While disaster robots were making their way through the DARPA Robotics Challenge courses, over in the exhibit area outside, there was another competition taking place: an endurance challenge, also sponsored by DARPA, where robots from Sandia National Labs and SRI International slowly walked on treadmills with the goal of demonstrating how ultra-efficient they could be.
What does ultra-efficient mean in the context of walking robots? Think humanoid walking that’s 20 to 30 times more efficient than than Boston Dynamics’ ATLAS. A full size humanoid robot with that level of efficiency would able to operate for anywhere from 4 to 6 hours on a single charge.
The robot that SRI displayed at the DRC is called DURUS (the root there being “durable”), which was developed under a (super duper secret, apparently) DARPA contract beginning in 2013.
That year was also when Boston Dynamics unveiled their ATLAS robot, and that’s not a coincidence: DARPA saw ATLAS, immediately realized that power requirements made ATLAS an entirely impractical platform for real-world use, and started funding a program to develop ultra-efficient actuators. This was expanded into an efficient mobility challenge, with the goal of building a humanoid architecture that was similar to the ATLAS robot (with the same kinematics), except 20x to 30x more efficient.
The culmination of all this was an efficiency walk-off between SRI’s DURUS, and Sandia’s robot. Here’s Professor Aaron Ames (until recently at Texas A&M and now at Georgia Tech) describing what makes DURUS so awesome:
The competition involved giving DURUS a fully charged battery, setting it walking on a treadmill (tethered for safety but otherwise self-contained), and seeing how long it could walk before it ran the battery dry. We were there to see its final steps, and in 2 hours, 35 minutes, 43 seconds, DURUS walked 2.05 kilometers. While walking, it used about 350 watts of power, giving it an average cost of transport of about 1.5.
Cost of transport is a convenient measurement of the efficiency of moving something somewhere. ATLAS has a cost of transport of something like 20. MIT’s cheetahquadruped is at about 0.5. A human is down around 0.2. SRI estimates that with some additional tuning, they’ll be able to max DURUS out at just under 1, and with its onboard 2.2 kWh lithium-polymer battery, the 80 kg robot should be able to walk 10 km (!).
It’s important to note that DURUS isn’t taking advantage of some new power source technology with some super high energy density, or novel ultra-lightweight construction, because that’s not what this challenge is about. The goal was to find efficiency in actuation and robotic walking motion. To that end, the SRI team looked at every single location where efficiency is lost in a typical robotic system: motors, mechanical transmissions, motor controllers, electrical wiring, kinematics, dynamics, walking gait… Everything. The efficiency of DURUS is a combination of improvements in all of these areas, but there are definitely a few highlights.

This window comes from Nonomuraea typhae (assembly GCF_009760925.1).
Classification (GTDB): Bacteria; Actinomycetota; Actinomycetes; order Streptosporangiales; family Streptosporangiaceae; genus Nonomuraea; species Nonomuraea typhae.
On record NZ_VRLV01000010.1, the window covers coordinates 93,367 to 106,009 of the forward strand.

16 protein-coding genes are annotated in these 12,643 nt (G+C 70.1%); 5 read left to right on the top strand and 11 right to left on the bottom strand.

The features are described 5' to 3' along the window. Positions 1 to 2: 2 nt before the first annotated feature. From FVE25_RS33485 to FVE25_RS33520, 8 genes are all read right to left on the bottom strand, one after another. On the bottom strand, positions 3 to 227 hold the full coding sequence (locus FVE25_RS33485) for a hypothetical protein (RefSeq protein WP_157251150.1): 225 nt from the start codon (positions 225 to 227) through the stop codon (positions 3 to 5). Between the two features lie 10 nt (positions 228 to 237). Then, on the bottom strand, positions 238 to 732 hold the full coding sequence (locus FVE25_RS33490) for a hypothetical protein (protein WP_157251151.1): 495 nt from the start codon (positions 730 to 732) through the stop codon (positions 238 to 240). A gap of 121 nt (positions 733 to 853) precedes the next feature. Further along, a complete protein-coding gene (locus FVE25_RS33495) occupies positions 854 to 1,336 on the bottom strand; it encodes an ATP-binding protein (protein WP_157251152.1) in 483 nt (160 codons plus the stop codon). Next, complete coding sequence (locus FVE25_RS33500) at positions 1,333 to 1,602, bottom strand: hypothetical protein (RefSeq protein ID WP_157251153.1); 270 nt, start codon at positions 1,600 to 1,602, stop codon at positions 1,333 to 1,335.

SRI identified the combination of motors, motor controllers, and transmissions as a big source of inefficiency. The transmissions were especially bad, so SRI decided to reinvent them. They wouldn’t tell us exactly what they did, except that “everywhere there’s sliding friction [like in a traditional gearbox], we tried to turn it into rolling friction instead, leading to an improvement in efficiency that is a few orders of magnitude better than traditional gearboxes.” Whatever they came up with manages to be about 97 percent efficient, enabling low-cost electric motors to make efficient actuators.
But the biggest improvement embodied in DURUS is by far its walking gait. If you spentany time watchingthe DRC, you probably noticed that all the robots walked like, you know, robots. The stereotypical quasi-static robotic gait is a side effect of the robot trying to keep its center of mass balanced above its feet, which is the way to go if you’re worried about falling over all the time. Humans don’t walk like this. Instead, we walk by falling forward intentionally, constantly catching ourselves by taking steps. DURUS walks the same way, thanks to software controls that provide a realistic level of confidence that the robot can walk continuously without falling over.
DURUS is a research platform for DARPA that’s basically the lower half of a full humanoid that SRI is developing, which will (eventually) be named PROXI [right].
PROXI will meld SRI’s experience with arms and hands with the efficiency of DURUS to create a low cost, high performance, electric humanoid that can walk for 8 hours. And now that the DARPA funding for this project has run out (it ended with the DRC Finals), SRI is thinking about commercial production. Rich Mahoney, the director of SRI’s robotics program, explains what we have to look forward to over the next few years:
“We don’t believe that there’s a platform [that exists right now] that has the kind of components, performance, and dynamic response that PROXI will have. Hopefully we’ll see a path where initially some research groups will start with them, and then in 3-5 years, if we get the volume, this is a robot that could be on sale for under $100,000. And even potentially in the $50,000 range, with any kind of reasonable volume. We have something that can open up a market: the platforms are getting ready to emerge that will enable the next generation of robot applications, and I think this platform will be one of those.”
[ SRI ]
Evan Ackerman is a senior editor at IEEE Spectrum. Since 2007, he has written over 6,000 articles on robotics and technology. He has a degree in Martian geology and is excellent at playing bagpipes.